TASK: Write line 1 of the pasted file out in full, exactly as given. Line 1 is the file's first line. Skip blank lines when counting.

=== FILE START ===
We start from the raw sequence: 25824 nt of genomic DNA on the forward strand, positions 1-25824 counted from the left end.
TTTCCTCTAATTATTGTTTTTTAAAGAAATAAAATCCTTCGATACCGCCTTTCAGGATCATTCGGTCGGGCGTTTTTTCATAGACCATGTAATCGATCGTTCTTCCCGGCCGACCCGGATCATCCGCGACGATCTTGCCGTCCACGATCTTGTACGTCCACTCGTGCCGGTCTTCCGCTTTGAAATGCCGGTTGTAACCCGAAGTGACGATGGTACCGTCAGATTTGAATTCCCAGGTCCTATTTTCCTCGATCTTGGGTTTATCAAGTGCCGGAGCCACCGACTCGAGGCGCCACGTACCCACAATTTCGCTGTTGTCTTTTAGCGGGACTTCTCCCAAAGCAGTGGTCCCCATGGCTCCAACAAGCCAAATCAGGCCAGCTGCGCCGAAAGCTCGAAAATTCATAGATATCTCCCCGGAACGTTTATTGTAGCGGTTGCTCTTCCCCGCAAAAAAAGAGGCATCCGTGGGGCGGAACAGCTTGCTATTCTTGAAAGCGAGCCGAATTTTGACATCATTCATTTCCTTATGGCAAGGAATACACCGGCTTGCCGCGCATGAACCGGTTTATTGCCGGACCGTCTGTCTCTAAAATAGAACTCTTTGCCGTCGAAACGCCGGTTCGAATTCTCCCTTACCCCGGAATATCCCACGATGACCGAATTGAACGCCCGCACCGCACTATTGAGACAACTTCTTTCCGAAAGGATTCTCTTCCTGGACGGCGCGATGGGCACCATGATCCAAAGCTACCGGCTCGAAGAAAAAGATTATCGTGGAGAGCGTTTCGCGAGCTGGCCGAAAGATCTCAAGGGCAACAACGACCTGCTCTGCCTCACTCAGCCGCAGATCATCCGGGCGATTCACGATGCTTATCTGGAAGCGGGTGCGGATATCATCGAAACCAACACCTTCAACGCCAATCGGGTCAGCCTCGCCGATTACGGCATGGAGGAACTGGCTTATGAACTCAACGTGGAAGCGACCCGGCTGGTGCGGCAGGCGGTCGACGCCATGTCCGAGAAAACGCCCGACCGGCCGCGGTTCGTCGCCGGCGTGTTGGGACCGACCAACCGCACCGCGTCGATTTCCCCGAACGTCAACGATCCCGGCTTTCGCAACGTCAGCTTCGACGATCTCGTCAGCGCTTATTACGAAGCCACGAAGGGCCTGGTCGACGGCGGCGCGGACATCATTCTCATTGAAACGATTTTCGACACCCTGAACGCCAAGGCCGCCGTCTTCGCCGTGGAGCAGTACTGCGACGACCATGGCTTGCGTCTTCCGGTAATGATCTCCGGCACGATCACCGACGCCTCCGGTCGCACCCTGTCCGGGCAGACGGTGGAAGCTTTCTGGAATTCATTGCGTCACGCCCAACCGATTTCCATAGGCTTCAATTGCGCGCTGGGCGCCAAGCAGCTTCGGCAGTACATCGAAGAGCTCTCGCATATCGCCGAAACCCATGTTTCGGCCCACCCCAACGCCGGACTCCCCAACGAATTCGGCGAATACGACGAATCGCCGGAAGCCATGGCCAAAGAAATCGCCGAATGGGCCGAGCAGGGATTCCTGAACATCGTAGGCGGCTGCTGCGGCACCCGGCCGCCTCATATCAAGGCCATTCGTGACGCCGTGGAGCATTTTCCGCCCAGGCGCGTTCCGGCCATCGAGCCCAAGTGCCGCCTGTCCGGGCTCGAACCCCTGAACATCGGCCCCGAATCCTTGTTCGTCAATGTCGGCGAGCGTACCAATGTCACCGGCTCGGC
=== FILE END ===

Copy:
We start from the raw sequence: 25824 nt of genomic DNA on the forward strand, positions 1-25824 counted from the left end.